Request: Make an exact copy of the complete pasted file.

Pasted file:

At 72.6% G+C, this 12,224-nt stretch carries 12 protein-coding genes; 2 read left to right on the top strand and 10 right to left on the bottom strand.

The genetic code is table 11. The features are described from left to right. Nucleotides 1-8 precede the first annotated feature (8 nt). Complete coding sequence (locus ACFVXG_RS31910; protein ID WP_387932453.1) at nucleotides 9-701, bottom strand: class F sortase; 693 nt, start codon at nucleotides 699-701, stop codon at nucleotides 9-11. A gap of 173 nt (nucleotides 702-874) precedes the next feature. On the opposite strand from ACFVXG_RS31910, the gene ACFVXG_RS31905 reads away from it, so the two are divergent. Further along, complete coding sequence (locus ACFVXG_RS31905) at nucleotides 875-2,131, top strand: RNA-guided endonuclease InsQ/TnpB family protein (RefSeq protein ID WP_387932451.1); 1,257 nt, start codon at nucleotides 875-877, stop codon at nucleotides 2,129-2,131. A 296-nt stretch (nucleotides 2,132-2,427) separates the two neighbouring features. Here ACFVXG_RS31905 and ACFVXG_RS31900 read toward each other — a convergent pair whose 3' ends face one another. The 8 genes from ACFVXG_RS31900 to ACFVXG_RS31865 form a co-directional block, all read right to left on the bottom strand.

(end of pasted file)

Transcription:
At 72.6% G+C, this 12,224-nt stretch carries 12 protein-coding genes; 2 read left to right on the top strand and 10 right to left on the bottom strand.

The genetic code is table 11. The features are described from left to right. Nucleotides 1-8 precede the first annotated feature (8 nt). Complete coding sequence (locus ACFVXG_RS31910; protein ID WP_387932453.1) at nucleotides 9-701, bottom strand: class F sortase; 693 nt, start codon at nucleotides 699-701, stop codon at nucleotides 9-11. A gap of 173 nt (nucleotides 702-874) precedes the next feature. On the opposite strand from ACFVXG_RS31910, the gene ACFVXG_RS31905 reads away from it, so the two are divergent. Further along, complete coding sequence (locus ACFVXG_RS31905) at nucleotides 875-2,131, top strand: RNA-guided endonuclease InsQ/TnpB family protein (RefSeq protein ID WP_387932451.1); 1,257 nt, start codon at nucleotides 875-877, stop codon at nucleotides 2,129-2,131. A 296-nt stretch (nucleotides 2,132-2,427) separates the two neighbouring features. Here ACFVXG_RS31905 and ACFVXG_RS31900 read toward each other — a convergent pair whose 3' ends face one another. The 8 genes from ACFVXG_RS31900 to ACFVXG_RS31865 form a co-directional block, all read right to left on the bottom strand.